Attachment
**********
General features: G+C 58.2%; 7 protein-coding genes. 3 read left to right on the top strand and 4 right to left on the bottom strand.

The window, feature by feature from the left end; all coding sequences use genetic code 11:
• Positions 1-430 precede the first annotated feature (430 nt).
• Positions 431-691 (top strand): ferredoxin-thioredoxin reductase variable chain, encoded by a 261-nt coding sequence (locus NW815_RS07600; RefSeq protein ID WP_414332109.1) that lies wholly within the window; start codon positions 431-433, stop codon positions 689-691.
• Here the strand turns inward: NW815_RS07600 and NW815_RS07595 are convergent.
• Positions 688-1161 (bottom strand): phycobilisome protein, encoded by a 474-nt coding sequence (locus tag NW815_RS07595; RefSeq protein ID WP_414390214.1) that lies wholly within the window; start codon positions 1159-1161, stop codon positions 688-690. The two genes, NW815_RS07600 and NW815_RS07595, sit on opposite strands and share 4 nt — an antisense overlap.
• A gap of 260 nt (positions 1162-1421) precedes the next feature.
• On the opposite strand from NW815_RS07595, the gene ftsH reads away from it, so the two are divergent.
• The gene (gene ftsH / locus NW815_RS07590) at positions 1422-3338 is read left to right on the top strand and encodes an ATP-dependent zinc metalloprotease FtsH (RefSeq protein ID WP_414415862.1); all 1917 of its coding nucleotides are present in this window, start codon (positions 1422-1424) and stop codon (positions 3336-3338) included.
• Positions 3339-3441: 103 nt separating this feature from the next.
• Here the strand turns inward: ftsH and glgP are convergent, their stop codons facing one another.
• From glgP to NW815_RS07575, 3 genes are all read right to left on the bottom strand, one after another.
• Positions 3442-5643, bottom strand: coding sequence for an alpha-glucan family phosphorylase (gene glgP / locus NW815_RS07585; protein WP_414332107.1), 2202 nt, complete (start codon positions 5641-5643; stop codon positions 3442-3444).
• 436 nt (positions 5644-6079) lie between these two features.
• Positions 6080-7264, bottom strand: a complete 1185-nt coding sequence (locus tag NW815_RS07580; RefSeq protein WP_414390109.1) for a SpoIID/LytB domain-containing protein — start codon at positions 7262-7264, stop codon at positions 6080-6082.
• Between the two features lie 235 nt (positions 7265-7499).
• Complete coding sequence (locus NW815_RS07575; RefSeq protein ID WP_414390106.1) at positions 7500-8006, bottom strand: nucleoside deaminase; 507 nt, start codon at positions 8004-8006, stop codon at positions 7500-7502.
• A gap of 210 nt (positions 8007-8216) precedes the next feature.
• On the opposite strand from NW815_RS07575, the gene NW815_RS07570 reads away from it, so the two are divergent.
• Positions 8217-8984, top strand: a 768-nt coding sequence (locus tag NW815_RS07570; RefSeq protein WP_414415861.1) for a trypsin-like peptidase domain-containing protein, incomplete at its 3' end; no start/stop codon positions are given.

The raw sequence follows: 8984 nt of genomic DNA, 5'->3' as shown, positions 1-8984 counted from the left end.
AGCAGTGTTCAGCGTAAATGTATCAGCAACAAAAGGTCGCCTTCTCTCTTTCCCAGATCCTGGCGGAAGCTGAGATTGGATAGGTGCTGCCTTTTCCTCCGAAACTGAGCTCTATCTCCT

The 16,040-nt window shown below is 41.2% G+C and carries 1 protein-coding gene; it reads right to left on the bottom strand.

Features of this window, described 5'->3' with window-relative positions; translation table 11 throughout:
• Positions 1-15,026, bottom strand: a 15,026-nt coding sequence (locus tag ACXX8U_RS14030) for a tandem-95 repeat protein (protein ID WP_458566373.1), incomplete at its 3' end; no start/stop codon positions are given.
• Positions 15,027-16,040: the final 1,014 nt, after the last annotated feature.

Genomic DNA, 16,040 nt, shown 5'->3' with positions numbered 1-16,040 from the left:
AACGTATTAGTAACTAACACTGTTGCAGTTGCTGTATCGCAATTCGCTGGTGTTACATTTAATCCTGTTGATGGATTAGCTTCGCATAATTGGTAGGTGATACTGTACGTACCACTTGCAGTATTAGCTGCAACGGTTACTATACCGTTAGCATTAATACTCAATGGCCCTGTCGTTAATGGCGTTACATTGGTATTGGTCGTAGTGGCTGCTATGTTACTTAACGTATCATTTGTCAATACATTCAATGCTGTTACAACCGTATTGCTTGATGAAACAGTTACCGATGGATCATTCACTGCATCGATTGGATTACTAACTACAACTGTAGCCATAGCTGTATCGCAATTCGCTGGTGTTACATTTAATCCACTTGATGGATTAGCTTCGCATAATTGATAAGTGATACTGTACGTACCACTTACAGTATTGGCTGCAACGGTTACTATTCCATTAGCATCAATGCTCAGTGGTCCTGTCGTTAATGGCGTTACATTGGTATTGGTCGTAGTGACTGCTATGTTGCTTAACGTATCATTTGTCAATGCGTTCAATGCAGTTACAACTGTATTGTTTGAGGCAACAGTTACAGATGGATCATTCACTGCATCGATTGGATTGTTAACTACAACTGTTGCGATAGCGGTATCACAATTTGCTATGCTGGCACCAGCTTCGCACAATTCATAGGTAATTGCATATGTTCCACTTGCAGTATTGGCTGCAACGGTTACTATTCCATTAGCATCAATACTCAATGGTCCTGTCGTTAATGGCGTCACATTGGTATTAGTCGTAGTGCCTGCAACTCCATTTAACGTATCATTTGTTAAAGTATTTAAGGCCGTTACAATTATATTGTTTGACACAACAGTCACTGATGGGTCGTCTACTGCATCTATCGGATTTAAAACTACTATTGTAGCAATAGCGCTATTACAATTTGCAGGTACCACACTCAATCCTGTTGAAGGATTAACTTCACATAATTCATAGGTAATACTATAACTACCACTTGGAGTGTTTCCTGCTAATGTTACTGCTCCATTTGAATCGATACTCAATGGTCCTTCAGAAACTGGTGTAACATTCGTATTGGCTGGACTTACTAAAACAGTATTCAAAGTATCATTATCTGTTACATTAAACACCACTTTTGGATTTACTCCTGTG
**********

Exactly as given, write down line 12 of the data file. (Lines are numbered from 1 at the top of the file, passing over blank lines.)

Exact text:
• From glgP to NW815_RS07575, 3 genes are all read right to left on the bottom strand, one after another.